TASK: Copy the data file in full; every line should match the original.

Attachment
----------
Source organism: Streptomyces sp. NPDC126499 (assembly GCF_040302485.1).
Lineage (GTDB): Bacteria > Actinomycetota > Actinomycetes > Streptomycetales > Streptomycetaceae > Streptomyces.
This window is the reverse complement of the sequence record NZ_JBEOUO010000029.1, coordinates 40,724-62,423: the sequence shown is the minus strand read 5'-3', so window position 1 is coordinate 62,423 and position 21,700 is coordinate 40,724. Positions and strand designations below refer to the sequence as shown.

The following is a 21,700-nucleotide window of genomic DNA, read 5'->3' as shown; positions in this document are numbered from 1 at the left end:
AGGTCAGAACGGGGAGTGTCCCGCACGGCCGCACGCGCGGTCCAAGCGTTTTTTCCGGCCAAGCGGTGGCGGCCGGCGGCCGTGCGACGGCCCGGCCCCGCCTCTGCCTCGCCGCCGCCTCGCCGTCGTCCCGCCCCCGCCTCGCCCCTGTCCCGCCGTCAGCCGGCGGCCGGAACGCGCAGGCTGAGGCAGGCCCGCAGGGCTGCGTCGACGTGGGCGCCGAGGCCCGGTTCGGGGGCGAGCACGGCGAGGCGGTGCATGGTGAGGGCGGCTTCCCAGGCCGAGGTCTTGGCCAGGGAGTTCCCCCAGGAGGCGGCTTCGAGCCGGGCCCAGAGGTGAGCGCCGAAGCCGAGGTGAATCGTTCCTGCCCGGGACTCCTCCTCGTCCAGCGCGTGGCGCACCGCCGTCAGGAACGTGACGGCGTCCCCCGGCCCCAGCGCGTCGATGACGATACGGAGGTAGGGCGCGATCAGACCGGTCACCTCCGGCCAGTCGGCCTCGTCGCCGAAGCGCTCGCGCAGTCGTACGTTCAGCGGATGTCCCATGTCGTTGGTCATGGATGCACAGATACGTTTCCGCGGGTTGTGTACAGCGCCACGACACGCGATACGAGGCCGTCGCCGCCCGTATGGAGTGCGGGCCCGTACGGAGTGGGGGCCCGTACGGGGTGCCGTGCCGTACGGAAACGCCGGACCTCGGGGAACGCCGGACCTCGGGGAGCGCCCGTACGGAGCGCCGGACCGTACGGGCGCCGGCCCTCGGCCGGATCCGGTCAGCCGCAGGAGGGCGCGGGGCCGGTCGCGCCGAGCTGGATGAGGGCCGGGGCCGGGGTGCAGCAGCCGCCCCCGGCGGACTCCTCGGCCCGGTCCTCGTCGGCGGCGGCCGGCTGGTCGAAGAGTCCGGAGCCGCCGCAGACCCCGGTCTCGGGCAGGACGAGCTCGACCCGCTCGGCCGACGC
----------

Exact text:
Source organism: Streptomyces sp. NPDC126499 (assembly GCF_040302485.1).
Lineage (GTDB): Bacteria > Actinomycetota > Actinomycetes > Streptomycetales > Streptomycetaceae > Streptomyces.
This window is the reverse complement of the sequence record NZ_JBEOUO010000029.1, coordinates 40,724-62,423: the sequence shown is the minus strand read 5'-3', so window position 1 is coordinate 62,423 and position 21,700 is coordinate 40,724. Positions and strand designations below refer to the sequence as shown.

The following is a 21,700-nucleotide window of genomic DNA, read 5'->3' as shown; positions in this document are numbered from 1 at the left end:
AGGTCAGAACGGGGAGTGTCCCGCACGGCCGCACGCGCGGTCCAAGCGTTTTTTCCGGCCAAGCGGTGGCGGCCGGCGGCCGTGCGACGGCCCGGCCCCGCCTCTGCCTCGCCGCCGCCTCGCCGTCGTCCCGCCCCCGCCTCGCCCCTGTCCCGCCGTCAGCCGGCGGCCGGAACGCGCAGGCTGAGGCAGGCCCGCAGGGCTGCGTCGACGTGGGCGCCGAGGCCCGGTTCGGGGGCGAGCACGGCGAGGCGGTGCATGGTGAGGGCGGCTTCCCAGGCCGAGGTCTTGGCCAGGGAGTTCCCCCAGGAGGCGGCTTCGAGCCGGGCCCAGAGGTGAGCGCCGAAGCCGAGGTGAATCGTTCCTGCCCGGGACTCCTCCTCGTCCAGCGCGTGGCGCACCGCCGTCAGGAACGTGACGGCGTCCCCCGGCCCCAGCGCGTCGATGACGATACGGAGGTAGGGCGCGATCAGACCGGTCACCTCCGGCCAGTCGGCCTCGTCGCCGAAGCGCTCGCGCAGTCGTACGTTCAGCGGATGTCCCATGTCGTTGGTCATGGATGCACAGATACGTTTCCGCGGGTTGTGTACAGCGCCACGACACGCGATACGAGGCCGTCGCCGCCCGTATGGAGTGCGGGCCCGTACGGAGTGGGGGCCCGTACGGGGTGCCGTGCCGTACGGAAACGCCGGACCTCGGGGAACGCCGGACCTCGGGGAGCGCCCGTACGGAGCGCCGGACCGTACGGGCGCCGGCCCTCGGCCGGATCCGGTCAGCCGCAGGAGGGCGCGGGGCCGGTCGCGCCGAGCTGGATGAGGGCCGGGGCCGGGGTGCAGCAGCCGCCCCCGGCGGACTCCTCGGCCCGGTCCTCGTCGGCGGCGGCCGGCTGGTCGAAGAGTCCGGAGCCGCCGCAGACCCCGGTCTCGGGCAGGACGAGCTCGACCCGCTCGGCCGACGC